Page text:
Chicago Sun-Times

Chicago Bears Day 6 Summary: Red Zone Offense Red Hot

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The Bears defense had some notable moments during practice Wednesday night.

But fans in attendance were thrilled to see the Bears offense consistently making plays in the red zone.

It a problem last season, as the team ranked 27th in the NFL in red zone offense, converting less than half of their opportunities into touchdowns. But it was encouraging on Wednesday, as Jay Cutler and Caleb Hanie made some nice decisions -- and better throws -- to their receivers.

Cutler's best pass was one to the right corner of the end zone. He flicked the ball before Devin Aromashodu broke toward the corner, and the receiver barely reached up and snatched it down for a touchdown.

Either Aromashodu was going to make the catch or nobody was.

"This year, we need to score down in the red zone," Bears coach Lovie Smith said. "It has been encouraging.

"You got to get touchdowns down there."

Meanwhile, the injury list is piling up for the Bears. Smith said Unga's hamstring injury will take more time than originally expected. Mike Teel (hamstring), Charles Tillman (ankle) and Barry Turner didn't practice Wednesday, joining Chris Harris (back), Major Wright (groin) and Juaquin Iglesias (quad).

Linebacker Brian Iwuh watched the practice with a brace on his right knee. His injury is not significant.

Olin Kreutz was given the night off.

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4 Comments

This is the difference between a Martz offense and a Ron Turner offense. In the red zone, Turner ran two kinds of routes: jump ball fades, and stop routes. Most of the time, he went for the stop route, where the receiver got to the goal line and settled there, hoping to get a quick pass before the defense can react.

Martz treats the end zone like he does the rest of the field. Timing and movement create separation and mismatches. It is a lot harder to execute, but also a lot harder to defend. I can't even count how many times Torry Holt or Isaac Bruce ran a fake slant/out route inside the 5 for a TD over their time in St. Louis with Martz, and the TE usually slips right in behind that route on a drag (keep moving rather than sit down). Sometimes they would even flare the back underneath the out and force the defense to react to another threat to what is usually a zone coverage that close to the goal line.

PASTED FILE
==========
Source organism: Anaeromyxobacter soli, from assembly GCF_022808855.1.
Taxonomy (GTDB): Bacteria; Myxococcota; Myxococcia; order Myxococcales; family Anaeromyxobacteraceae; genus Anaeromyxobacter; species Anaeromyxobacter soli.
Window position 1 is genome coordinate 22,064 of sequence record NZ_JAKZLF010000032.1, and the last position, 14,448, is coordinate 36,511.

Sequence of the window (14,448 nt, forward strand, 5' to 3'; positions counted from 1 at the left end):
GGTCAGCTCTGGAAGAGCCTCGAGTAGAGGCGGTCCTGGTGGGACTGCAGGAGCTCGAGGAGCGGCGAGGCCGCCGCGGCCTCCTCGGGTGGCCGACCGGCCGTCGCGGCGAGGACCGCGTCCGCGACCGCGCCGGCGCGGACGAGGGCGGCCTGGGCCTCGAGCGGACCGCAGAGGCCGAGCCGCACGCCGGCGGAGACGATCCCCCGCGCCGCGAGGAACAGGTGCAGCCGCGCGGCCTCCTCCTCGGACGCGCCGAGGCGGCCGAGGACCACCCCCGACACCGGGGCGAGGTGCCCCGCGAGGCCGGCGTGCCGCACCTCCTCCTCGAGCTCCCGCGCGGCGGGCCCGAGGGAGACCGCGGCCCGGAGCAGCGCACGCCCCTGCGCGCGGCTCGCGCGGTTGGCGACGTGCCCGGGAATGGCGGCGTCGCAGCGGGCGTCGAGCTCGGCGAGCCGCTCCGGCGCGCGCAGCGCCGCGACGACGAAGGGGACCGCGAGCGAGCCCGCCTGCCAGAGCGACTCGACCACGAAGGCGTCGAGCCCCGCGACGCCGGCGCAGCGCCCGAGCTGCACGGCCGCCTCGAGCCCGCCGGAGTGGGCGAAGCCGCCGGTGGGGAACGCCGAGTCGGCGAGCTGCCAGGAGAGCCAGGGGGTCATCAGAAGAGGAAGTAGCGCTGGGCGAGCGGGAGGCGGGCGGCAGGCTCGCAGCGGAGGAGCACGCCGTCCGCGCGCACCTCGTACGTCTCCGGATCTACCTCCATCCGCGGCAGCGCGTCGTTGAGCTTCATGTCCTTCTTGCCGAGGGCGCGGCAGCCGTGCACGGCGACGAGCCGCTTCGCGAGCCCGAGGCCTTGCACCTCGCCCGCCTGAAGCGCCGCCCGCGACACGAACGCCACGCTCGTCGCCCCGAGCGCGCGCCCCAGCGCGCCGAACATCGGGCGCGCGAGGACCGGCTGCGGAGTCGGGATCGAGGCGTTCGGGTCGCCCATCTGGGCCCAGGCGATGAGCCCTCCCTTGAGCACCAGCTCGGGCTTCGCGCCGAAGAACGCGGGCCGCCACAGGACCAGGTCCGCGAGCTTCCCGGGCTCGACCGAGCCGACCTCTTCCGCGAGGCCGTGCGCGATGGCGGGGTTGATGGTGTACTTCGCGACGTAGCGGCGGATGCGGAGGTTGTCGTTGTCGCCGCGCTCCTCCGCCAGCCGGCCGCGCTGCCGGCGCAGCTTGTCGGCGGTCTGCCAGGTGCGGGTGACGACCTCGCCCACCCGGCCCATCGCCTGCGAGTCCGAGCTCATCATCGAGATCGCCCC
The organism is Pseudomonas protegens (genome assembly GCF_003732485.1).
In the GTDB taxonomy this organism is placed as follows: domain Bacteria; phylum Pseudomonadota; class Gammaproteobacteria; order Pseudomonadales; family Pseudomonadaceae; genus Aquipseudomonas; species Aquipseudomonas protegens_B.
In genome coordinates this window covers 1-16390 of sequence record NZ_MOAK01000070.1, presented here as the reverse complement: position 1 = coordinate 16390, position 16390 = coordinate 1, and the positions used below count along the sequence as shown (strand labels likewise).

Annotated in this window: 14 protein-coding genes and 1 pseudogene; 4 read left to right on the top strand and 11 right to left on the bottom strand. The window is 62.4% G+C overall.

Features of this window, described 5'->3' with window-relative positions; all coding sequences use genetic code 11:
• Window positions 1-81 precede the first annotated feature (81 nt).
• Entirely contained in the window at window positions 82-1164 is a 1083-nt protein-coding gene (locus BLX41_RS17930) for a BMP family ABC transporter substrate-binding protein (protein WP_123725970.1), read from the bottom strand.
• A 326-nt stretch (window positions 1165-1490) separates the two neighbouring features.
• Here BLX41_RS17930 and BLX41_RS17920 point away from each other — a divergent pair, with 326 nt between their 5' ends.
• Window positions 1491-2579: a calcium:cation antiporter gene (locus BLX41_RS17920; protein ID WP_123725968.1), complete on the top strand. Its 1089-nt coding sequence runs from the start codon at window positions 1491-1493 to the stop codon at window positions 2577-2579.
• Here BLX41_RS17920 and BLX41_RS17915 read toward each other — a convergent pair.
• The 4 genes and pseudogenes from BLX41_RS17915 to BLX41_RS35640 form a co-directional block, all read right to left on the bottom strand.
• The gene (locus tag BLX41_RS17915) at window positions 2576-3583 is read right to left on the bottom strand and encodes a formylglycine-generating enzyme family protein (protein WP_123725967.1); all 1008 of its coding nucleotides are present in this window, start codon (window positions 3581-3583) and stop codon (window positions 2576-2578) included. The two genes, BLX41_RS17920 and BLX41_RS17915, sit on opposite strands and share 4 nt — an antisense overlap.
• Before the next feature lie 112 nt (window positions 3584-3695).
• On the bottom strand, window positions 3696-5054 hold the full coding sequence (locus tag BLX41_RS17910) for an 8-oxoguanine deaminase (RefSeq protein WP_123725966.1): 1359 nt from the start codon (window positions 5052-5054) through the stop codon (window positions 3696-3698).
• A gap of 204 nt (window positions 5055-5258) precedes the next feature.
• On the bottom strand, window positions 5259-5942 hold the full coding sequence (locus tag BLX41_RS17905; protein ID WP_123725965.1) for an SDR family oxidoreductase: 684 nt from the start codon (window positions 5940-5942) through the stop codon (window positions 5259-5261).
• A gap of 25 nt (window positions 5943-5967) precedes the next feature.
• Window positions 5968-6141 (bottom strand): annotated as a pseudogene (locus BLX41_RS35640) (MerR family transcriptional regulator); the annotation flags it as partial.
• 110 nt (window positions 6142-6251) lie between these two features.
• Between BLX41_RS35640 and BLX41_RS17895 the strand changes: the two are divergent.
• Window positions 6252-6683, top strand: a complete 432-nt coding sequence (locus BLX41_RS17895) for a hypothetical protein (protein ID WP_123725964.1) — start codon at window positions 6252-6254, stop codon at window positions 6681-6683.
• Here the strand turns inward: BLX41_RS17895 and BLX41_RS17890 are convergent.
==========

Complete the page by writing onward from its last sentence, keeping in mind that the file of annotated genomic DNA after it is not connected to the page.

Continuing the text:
The injuries are concerning me for this early in camp. Too many muscle pulls and strains, and most of them young players who need the work. Maybe Tillman being down will give Graham a chance to assert himself as the 3rd CB?

last year in camp, Zach Bowman was a pro bowler after 1 week if you remember all the hype. Is it encouraging that the offense looked good, of course. But I want to see it against another team's defense first.
I don't want to rush to judgement, but it might look like Iglesias was another wasted pick by Angelo. This might just turn out to be a flat out bust, not a "guy drafted before his time" situation that you found with Okwo, Wolfe, Bradley, etc. I would be curious to know how maybe Freddie Barnes has looked if he is getting any additional snaps with the Iglesias injury.
That injury list looks like a 16" softball injury list from Humboldt Park..not from guys who are, for the most part, under 25.

Something that should be noted about the Red Zone drills on day 6. They were 7 on 7, no lines.

Something you should know Creighton- Day 6 Red Zone drill the Wide Outs and Tight Ends were beating out the coverage. Point to make not that it was 7 on 7 drills but the wide outs making plays on the ball.
Thats all thats it. You talk as if the Bears are the only team to do 7 on 7 drills. You talk like the Bears are the only team not to tackle and hit hard in practice. When all NFL teams are doing the samething the Bears are doing.

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This page contains a single entry by Sean Jensen published on August 4, 2010 10:15 PM.

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